When wildlife conservationists released a dozen axolotls into the waterways in an abandoned town not far from Guadalajara, they were surprised to see the pink salamanders swim within the water for less than a minute. The endangered creatures jumped out of the pool on their own.
Eleven of them moved to the side and chose to die rather than learn to live again in this human-created habitat. Their smiling mouths stayed that way as they flopped along the dirt. Meanwhile, the last survivor came out of the water. It regarded its dying friends and marched down the road. The conservationists could not explain what was happening, but this last axolotl popped into a stranger’s home and, though they later tried to find it, they could not. The attempt to save the species was deemed a disaster.
Some years ago, on a flight from Tokyo to Guadalajara, I gave in to the cardinal sin of air travel—I spoke to a stranger. In the middle of the flight, when all those around me were asleep, I saw a slow set of tears fall from a Japanese woman’s eyes and disappear into her jeans. Hours to go, the short aisle between us was an insufficient chasm. I could not ignore the scene. So, I asked her what was wrong, and she confessed in carefully selected English that she was on her way to bury her son.
“But I’m not blaming Mexico,” she pleaded, as if I thought she was the type to blame a whole nation for a single incident. “He loved the country and the cities. Never had a bad thing to say.”
“What did he do there?” I asked.
“He learned to cook. He studied the cooks in the kitchen and the cooks in the home. Always, he said, Mexico produced the greatest food. He wanted to know why; so, he moved there the moment he became an adult. Would have been three years in a couple of days.”
“I think I would agree with his assessment. It’s a wonderful food culture.” The way I said it, with a remove and a distance, must have exposed my relationship to the country as also removed and distant. She had a wrong initial impression.
“Oh, I’m sorry. It’s terrible. I assumed because of your being on this plane and your…your look…you were from there.”
“I have family and friends I visit in Mexico. But no, I’m not from there.”
“It’s terrible of me,” she said. “I could have asked. I’ll…I’ll do that now. What takes you to Mexico? Those friends and family?”
“A cousin of mine passed away. One minute Alfonso was talking, then someone noticed him stutter. His heart was giving out. Then, it did.”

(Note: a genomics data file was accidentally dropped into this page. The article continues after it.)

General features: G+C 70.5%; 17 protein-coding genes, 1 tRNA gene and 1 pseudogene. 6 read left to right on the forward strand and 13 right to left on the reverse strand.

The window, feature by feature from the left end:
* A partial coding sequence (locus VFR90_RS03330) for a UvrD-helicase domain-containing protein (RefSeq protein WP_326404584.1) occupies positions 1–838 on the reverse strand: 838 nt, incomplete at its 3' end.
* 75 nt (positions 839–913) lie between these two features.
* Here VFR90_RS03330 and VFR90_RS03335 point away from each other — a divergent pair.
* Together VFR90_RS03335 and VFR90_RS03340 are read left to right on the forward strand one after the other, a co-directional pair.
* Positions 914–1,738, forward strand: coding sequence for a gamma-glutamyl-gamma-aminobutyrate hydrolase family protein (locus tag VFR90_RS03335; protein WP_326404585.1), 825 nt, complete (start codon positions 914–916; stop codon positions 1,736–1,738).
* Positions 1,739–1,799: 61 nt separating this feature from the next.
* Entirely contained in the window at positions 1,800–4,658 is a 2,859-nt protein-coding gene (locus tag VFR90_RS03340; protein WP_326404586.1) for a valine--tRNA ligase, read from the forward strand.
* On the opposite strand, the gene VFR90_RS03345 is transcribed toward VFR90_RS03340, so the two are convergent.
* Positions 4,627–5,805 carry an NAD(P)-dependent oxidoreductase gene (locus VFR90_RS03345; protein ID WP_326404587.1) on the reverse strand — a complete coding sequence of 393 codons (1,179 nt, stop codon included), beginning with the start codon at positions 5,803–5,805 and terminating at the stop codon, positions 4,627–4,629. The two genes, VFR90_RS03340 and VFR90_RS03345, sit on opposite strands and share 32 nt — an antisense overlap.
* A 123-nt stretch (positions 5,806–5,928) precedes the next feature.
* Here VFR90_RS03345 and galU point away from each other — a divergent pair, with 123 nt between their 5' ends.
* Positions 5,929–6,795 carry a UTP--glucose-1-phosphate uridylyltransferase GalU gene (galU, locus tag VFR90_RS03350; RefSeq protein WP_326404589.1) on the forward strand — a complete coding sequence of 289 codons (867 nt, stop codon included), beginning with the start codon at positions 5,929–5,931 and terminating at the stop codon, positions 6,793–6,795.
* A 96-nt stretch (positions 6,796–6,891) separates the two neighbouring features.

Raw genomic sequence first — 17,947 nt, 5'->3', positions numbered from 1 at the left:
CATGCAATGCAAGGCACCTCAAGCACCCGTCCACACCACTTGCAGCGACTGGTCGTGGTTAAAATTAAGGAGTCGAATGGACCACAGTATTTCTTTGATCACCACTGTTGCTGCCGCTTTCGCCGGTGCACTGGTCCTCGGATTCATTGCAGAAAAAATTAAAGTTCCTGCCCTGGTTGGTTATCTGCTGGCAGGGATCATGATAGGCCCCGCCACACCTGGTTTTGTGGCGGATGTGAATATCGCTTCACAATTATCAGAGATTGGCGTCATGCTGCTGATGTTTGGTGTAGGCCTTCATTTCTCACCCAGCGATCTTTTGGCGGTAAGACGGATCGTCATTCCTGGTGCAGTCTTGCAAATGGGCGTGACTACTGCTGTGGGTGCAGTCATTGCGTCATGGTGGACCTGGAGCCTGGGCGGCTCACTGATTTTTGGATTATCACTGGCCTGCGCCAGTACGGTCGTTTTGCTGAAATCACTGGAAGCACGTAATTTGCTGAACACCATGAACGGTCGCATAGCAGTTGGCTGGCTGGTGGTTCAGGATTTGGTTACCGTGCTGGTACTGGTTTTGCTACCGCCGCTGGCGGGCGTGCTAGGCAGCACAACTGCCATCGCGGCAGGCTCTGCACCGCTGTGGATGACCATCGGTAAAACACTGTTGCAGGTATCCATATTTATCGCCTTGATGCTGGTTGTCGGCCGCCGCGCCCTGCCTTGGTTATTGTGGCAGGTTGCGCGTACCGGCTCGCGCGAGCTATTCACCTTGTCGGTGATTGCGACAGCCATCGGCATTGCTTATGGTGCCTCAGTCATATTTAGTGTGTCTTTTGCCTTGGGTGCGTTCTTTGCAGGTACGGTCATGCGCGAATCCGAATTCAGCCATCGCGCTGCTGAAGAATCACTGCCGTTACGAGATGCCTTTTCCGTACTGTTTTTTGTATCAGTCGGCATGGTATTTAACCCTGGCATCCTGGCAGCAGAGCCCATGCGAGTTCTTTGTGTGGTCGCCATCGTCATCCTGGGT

“Seems the airline put the grievers together.”
I looked around. We were the only ones awake. She might have been right.
“Weird, isn’t it?” she wondered, aloud. “To be on a flight to claim a dead body? I have never been to Mexico, and the moment I go it’s because I am on my way to see to my son’s death.”
Strange way of putting it, I thought, but she was right about it being weird.
Alfonso was a favorite cousin, an adult while I was a teenager and a teenager while I was still a child. Separated by less than four years, our minor gap in age nonetheless left him wiser and more experienced. When he was around, I ran to him for the sort of advice one is ashamed to steal from parents. He was dead at thirty-two and it seemed I’d lost a lifeline. Navigating a future without his guidance left me feeling adrift.
“We don’t need to speak about our dead,” she said. “One should remember them while one is happy to remind oneself they’re gone, or when one is sad to remind oneself of what one had.”
If that was true, then which emotion was she experiencing? What attitude toward her son possessed her that she preferred to think or speak less about him?
“Did you enjoy Tokyo?” she asked.
“It was a disaster of a trip, I’m afraid. I never saw it.”
Disaster was an adequate term. After a fourteen-hour direct flight, I’d landed in the airport, found the exit, and noticed on my phone’s home screen a long list of missed calls and texts. I sighed as I listened to each voicemail, and as I read each text. All of them were variations of the same sad news. I went to the bathroom, found an empty stall, and started to cry. I let that pass and then found a flight out.
Nine months of planning and fighting for this trip fell apart. It was a fight to get the time off from my data entry job, the courage to do it, and the money for two weeks abroad saved. While the first requirement wasn’t initially approved, a set of company layoffs I couldn’t escape made it all possible.
I booked the trip for no purpose other than a want to get off this continent. I suppose what I wanted more than anything was to go somewhere I could be lost, where I did not speak the language, and where I did not possess an overshadowing familial history dictating each sight or town. My journey was to see how I would adapt to a different culture—and if I could. When I called Alfonso to tell him about the trip, he described his favorite film Ikiru and said I should search out locations from the film. I didn’t bother to argue most of the film was shot on soundstages. I replied that my knowledge of Japan came from horror films and books by Ryū Murakami and Yoko Ogawa. None of those, I prayed, were accurate precursors to my trip.
Alfonso had not traveled much within Mexico, or outside of it. But there was one story about Japan he could share. He once heard reports of travelers who visited. The first Mexicans to the country reported arriving on the land, journeying from one place to another, town to town, until suddenly, they were unable to continue along a path. Blocked by a wall which could not be seen. Some claimed the wall was the product of spirit. Some said the travelers brought this fate over, and others said it was a uniquely Japanese magic. They learned there was one solution. Secrets could bring the walls down. The travelers had to give some truth about themselves up, else their journey was over, and they had to return home.